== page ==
1. Dry hands - With all our hand washing, our skin has become dry and irritated. Make sure you wash with lukewarm water (not hot water), use mild non-antibacterial soaps, wash gently (do not scrub), dry with a clean towel, and apply a thick moisturizing cream that does not contain dyes or fragrances. You can even put Vaseline petroleum jelly on your hands at night and cover with white cotton gloves. Use vinyl or nitrile gloves (not latex) when cleaning in order to protect your skin from the chemicals. Try to avoid hand sanitizer and use only when soap and water are not available. Follow with moisturizer.

2. Irritated face - Masks are great protection, but they can also irritate the skin. Keep skin clean with mild soaps and use non-comedogenic moisturizers. Zinc oxide is a great protective barrier cream that you can apply after washing your face to protect from mask irritation. Some hydrogel bandages can help protect the skin as well.

3. Maskne - Masks occlude the skin and can lead to acne breakouts. Make sure you wash your face twice a day, and use non-comedogenic moisturizers. You may need an acne wash, such as salicylic acid or benzoyl peroxide, to combat acne. Make sure you use a clean mask every day. Do not wear makeup under your mask. If you sweat in your mask, wash your face and put on a clean mask. If you are pregnant or nursing or planning on becoming pregnant, consult with your obstetrician/gynecologist or dermatologist before starting any acne regimen.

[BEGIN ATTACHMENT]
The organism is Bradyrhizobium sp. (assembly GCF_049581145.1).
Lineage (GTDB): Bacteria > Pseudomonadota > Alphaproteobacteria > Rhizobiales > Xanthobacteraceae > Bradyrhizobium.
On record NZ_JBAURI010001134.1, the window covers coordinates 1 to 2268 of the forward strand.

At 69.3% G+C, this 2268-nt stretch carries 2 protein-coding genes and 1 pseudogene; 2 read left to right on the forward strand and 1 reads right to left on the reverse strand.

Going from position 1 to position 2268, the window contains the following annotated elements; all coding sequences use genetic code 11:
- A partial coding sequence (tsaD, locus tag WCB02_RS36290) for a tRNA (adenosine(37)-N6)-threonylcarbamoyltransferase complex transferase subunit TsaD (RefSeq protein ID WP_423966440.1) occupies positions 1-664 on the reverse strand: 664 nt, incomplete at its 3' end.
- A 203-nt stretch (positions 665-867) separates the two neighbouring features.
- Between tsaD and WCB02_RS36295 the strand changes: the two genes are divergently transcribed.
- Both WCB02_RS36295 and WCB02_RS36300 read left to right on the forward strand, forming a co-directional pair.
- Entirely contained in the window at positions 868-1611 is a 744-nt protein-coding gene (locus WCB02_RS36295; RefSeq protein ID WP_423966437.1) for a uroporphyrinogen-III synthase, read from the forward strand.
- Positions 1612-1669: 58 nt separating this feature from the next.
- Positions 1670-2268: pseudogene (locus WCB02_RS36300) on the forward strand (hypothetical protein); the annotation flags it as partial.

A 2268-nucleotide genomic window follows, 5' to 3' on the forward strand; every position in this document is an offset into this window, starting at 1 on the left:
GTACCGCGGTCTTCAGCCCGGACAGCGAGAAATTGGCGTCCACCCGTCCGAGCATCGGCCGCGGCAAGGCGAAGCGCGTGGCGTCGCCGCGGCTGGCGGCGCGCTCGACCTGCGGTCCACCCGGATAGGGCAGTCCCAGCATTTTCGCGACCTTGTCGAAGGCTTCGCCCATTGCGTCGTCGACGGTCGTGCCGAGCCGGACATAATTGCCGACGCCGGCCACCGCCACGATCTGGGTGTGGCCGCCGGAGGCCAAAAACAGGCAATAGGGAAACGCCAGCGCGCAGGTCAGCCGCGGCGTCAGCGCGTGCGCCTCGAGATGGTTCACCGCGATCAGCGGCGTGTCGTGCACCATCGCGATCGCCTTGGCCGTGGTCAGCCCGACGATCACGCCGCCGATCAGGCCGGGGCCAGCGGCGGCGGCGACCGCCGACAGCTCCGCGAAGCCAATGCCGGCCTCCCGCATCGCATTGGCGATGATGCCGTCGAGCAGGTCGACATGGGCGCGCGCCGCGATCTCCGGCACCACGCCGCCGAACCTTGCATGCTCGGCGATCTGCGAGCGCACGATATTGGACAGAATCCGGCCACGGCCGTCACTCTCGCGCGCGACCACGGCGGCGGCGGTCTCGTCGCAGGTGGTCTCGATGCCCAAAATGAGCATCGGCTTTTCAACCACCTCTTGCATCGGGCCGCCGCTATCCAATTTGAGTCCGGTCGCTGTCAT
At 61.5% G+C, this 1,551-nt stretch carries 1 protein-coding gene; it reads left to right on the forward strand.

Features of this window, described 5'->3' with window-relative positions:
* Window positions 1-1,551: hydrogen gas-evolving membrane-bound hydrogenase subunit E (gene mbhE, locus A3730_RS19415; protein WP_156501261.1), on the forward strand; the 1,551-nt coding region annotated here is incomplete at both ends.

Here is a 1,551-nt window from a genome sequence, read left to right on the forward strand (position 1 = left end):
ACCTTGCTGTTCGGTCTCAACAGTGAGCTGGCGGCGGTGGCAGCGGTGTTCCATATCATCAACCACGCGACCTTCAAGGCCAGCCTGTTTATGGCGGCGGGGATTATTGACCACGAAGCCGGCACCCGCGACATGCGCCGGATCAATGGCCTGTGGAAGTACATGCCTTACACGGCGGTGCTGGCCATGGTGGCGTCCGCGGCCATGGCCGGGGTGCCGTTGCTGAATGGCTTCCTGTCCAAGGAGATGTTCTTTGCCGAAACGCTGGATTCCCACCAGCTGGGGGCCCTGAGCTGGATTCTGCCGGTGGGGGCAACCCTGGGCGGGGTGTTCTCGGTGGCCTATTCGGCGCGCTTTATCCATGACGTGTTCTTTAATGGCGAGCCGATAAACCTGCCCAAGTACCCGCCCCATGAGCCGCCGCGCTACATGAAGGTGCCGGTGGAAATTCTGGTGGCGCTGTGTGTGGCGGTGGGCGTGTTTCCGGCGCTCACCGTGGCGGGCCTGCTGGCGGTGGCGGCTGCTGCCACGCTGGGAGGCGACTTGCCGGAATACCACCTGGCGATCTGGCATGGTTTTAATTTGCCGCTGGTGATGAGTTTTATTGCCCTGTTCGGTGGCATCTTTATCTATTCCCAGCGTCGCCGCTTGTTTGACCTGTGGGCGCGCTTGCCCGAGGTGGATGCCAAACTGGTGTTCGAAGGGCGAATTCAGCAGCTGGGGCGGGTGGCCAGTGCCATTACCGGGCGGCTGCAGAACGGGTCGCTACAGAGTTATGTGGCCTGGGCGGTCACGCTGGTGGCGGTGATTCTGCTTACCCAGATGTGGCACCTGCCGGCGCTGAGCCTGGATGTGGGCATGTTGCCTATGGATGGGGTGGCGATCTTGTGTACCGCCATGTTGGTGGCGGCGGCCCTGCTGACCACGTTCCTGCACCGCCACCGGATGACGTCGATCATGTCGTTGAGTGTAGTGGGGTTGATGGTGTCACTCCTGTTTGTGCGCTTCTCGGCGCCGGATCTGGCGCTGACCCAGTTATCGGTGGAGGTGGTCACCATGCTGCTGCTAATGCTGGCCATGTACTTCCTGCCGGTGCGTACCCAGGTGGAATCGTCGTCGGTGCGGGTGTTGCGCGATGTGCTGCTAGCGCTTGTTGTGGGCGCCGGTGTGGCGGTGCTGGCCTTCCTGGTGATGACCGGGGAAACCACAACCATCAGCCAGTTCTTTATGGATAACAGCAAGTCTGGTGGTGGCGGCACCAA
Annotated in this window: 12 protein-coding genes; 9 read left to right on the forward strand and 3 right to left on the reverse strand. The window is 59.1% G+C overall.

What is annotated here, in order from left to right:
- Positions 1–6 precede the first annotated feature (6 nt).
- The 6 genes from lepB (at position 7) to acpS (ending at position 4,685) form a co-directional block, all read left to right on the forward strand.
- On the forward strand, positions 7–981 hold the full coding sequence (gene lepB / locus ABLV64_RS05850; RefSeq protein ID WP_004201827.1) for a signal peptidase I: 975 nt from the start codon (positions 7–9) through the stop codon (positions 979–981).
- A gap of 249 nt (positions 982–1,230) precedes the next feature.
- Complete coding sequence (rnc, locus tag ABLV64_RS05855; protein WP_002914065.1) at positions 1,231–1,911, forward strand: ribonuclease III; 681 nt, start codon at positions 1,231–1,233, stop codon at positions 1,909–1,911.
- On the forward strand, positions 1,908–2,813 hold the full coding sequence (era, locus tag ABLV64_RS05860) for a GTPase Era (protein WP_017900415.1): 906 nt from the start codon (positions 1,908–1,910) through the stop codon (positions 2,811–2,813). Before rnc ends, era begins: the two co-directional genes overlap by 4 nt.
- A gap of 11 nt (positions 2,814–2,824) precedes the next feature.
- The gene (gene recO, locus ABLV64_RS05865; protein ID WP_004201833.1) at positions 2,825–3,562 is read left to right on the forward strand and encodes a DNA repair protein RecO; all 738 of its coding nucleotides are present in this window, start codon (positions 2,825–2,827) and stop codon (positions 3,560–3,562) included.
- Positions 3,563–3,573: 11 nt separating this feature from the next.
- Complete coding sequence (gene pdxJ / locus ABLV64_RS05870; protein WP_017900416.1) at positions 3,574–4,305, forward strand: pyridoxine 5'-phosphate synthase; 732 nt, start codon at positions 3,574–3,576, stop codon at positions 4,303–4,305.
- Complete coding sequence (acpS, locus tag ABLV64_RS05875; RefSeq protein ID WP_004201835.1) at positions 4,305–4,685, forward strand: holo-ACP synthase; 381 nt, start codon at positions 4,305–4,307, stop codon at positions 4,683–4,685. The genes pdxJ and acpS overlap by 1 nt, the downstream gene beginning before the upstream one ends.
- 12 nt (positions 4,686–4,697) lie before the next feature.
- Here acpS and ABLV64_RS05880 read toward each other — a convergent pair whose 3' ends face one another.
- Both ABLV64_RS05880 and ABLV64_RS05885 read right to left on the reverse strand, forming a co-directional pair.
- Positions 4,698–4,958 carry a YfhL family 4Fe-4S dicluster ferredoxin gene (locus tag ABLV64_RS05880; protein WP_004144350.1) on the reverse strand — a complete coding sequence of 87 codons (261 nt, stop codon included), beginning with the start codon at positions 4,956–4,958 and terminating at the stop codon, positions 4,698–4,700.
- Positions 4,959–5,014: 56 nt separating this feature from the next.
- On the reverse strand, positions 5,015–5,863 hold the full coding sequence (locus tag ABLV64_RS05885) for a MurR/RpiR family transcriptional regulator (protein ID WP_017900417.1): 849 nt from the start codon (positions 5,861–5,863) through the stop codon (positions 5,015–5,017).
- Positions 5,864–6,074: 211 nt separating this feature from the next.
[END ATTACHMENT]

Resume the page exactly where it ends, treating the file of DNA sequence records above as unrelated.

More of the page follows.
If your acne or dry irritated skin does not get better, consult with a board certified dermatologist.

Brenda Pellicane

Brenda Pellicane

Board Certified Dermatologist

Board certified dermatologist with extensive training in cosmetic dermatology, cutaneous laser surgery and hair restoration.

1. Hydrate your hands – increased hand washing and use of hand sanitizers can dry out the skin resulting in redness, peeling, cracking and itching. It is important to moisturize your hands routinely, especially just after washing. Choose a thick cream or an ointment which are more moisturizing and have more staying power.

2. Start a retinol – Retinol is a tried and true anti-aging product. Initial use often causes dry, flakey and sensitive skin which can be embarrassing and annoying, causing patients to discontinue using it. Take advantage of more time at home and the ability to cover the skin by wearing a mask to get through this initial phase as your skin gets used to the retinol. It is important to focus on at-home anti-aging treatments since our ability to get to the dermatologist for lasers, peels and neurotoxin has been limited by the pandemic.

3. Prevent "Maskne" – Daily use of masks occludes the skin and can cause oil, dirt and make up to build up causing irritation and acne in the area. Be sure to change your mask often. It is important to cleanse the skin once or twice daily with a gentle cleanser. For patients prone to acne, I recommend gentle exfoliation 2-3 times per week. One of my favorite products is SkinBetter Detoxifying Scrub Mask.

Glenn Kolansky

Dr. Glenn Kolansky

Board Certified Dermatologist

Board certified dermatologist- discussed acne under the mask on inside edition and for an article on CNN. Dr. Glenn Kolansky is a fellowship trained, board certified Mohs surgeon with a passion for excellence in dermatology and healthy, beautiful skin.